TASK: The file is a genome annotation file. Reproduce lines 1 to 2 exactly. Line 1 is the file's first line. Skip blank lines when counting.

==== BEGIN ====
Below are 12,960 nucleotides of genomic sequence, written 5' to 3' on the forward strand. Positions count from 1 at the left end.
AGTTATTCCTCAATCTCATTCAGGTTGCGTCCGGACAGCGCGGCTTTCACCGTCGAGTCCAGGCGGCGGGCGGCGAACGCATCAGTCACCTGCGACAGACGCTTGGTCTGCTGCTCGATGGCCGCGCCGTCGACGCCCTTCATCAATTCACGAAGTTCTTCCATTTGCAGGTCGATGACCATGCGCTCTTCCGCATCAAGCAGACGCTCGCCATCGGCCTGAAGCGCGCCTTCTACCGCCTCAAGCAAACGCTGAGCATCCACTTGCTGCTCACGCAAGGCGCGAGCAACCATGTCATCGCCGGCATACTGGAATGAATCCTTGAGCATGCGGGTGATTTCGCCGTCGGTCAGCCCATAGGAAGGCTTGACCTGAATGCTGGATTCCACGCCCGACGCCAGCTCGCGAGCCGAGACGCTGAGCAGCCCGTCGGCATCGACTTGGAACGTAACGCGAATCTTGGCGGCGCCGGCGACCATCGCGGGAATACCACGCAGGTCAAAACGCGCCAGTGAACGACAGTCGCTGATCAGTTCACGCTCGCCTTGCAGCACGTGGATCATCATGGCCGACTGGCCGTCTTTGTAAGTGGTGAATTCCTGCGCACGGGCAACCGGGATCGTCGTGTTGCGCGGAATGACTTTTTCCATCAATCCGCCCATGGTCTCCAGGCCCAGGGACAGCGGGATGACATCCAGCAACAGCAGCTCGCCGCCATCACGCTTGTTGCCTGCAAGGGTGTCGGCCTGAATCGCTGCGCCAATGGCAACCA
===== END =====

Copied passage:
Below are 12,960 nucleotides of genomic sequence, written 5' to 3' on the forward strand. Positions count from 1 at the left end.
AGTTATTCCTCAATCTCATTCAGGTTGCGTCCGGACAGCGCGGCTTTCACCGTCGAGTCCAGGCGGCGGGCGGCGAACGCATCAGTCACCTGCGACAGACGCTTGGTCTGCTGCTCGATGGCCGCGCCGTCGACGCCCTTCATCAATTCACGAAGTTCTTCCATTTGCAGGTCGATGACCATGCGCTCTTCCGCATCAAGCAGACGCTCGCCATCGGCCTGAAGCGCGCCTTCTACCGCCTCAAGCAAACGCTGAGCATCCACTTGCTGCTCACGCAAGGCGCGAGCAACCATGTCATCGCCGGCATACTGGAATGAATCCTTGAGCATGCGGGTGATTTCGCCGTCGGTCAGCCCATAGGAAGGCTTGACCTGAATGCTGGATTCCACGCCCGACGCCAGCTCGCGAGCCGAGACGCTGAGCAGCCCGTCGGCATCGACTTGGAACGTAACGCGAATCTTGGCGGCGCCGGCGACCATCGCGGGAATACCACGCAGGTCAAAACGCGCCAGTGAACGACAGTCGCTGATCAGTTCACGCTCGCCTTGCAGCACGTGGATCATCATGGCCGACTGGCCGTCTTTGTAAGTGGTGAATTCCTGCGCACGGGCAACCGGGATCGTCGTGTTGCGCGGAATGACTTTTTCCATCAATCCGCCCATGGTCTCCAGGCCCAGGGACAGCGGGATGACATCCAGCAACAGCAGCTCGCCGCCATCACGCTTGTTGCCTGCAAGGGTGTCGGCCTGAATCGCTGCGCCAATGGCAACCA